Where does copper come from?

Astronomers use computers to study stars in the Milky Way and in a star cluster called Omega Centauri to learn more about copper’s origin.

Astronomers used computers to study the evolution of stars located in the disk of our Milky Way galaxy versus stars located in Omega Centauri, a globular star cluster outside the Milky Way’s disk. By contrasting copper evolution in Omega Centauri stars versus Milky Way stars, they determined that massive stars are the major copper producers.

It’s been commonly known for decades that the ordinary elements around us here on Earth arose in stars. But many mysteries remain.

For example, astronomers have felt unsure about the exact process that caused stars to produce the element copper. They’ve debated whether copper originates in massive stars or in a type of supernova called a type 1a supernova.

In 2007, astronomers Donatella Romano and Francesca Matteucci used observations of copper and iron abundances in stars of different ages to pinpoint the stars that made copper.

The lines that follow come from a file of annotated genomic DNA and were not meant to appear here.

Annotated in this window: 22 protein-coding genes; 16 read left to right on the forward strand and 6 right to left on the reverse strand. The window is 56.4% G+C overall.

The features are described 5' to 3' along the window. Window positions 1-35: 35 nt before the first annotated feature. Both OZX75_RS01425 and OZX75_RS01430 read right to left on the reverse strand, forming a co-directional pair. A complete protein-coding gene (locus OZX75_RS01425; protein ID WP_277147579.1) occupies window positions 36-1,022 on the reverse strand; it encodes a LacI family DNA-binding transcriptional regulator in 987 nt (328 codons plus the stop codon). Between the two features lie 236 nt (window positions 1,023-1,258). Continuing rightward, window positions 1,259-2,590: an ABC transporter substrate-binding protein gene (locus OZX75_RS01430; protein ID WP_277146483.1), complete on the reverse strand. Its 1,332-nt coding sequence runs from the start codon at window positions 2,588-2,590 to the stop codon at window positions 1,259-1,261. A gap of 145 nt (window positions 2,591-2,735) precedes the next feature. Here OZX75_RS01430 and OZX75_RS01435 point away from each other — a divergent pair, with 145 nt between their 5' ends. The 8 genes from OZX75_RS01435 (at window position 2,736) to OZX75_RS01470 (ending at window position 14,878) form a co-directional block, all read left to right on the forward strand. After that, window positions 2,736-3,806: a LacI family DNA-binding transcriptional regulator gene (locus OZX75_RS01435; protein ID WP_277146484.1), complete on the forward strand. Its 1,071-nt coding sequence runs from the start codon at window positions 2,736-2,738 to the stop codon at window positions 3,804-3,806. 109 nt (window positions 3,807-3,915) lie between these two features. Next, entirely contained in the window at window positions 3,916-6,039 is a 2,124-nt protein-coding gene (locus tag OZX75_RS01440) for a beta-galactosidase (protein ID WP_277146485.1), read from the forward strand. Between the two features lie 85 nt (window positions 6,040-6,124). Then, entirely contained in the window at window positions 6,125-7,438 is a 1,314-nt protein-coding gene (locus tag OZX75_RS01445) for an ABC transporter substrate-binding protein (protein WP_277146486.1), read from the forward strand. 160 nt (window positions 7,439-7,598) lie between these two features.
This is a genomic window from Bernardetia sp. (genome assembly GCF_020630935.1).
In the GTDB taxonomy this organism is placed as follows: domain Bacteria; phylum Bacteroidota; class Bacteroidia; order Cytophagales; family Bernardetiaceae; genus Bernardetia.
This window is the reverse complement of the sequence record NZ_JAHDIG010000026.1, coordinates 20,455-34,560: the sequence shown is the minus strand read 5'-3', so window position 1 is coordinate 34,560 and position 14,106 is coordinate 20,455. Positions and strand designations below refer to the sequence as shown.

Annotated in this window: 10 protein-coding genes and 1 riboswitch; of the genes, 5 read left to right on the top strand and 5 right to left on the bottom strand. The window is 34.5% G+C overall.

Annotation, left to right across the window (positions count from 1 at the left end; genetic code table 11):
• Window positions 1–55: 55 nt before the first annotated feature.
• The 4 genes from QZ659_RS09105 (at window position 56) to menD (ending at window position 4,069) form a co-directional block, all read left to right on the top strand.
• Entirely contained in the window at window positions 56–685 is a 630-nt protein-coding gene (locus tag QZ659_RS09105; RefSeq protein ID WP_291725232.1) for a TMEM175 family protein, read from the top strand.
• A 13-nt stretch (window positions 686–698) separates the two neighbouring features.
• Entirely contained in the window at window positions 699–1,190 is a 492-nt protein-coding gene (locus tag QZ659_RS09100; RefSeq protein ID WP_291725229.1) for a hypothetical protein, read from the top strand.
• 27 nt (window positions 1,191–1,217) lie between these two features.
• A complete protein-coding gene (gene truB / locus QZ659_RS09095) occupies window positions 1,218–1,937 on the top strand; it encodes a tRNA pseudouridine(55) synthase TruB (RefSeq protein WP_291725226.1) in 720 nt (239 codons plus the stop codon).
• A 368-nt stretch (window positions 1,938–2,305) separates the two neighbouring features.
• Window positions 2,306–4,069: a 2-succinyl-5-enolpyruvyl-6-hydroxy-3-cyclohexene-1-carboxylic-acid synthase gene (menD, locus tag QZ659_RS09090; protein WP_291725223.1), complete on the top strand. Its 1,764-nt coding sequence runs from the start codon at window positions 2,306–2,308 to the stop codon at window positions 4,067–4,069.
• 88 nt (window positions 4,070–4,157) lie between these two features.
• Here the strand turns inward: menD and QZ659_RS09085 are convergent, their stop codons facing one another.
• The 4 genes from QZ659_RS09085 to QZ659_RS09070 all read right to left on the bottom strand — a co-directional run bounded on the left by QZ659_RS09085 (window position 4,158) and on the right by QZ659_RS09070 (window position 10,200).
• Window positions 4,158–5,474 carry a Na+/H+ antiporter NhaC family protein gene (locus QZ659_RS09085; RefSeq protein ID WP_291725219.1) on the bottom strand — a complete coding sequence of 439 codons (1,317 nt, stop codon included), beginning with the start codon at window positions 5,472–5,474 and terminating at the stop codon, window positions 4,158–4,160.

These astronomers now believe that most copper on Earth was forged in very massive stars. They believe copper came to be after these stars expanded to become supergiant stars. These supergiant stars later exploded as supernovae, catapulting the newly minted copper into space. Four and a half billion years ago, Earth inherited some of this copper.

It’s thought that gold and silver came to be in massive stars, but only as the stars exploded. In other words, while the copper in pennies and copper pipes arose during the lives of massive stars, the gold and silver in your jewelry were forged during star deaths.

Our thanks today to Research Corporation, America’s first foundation for science advancement.

EarthSky

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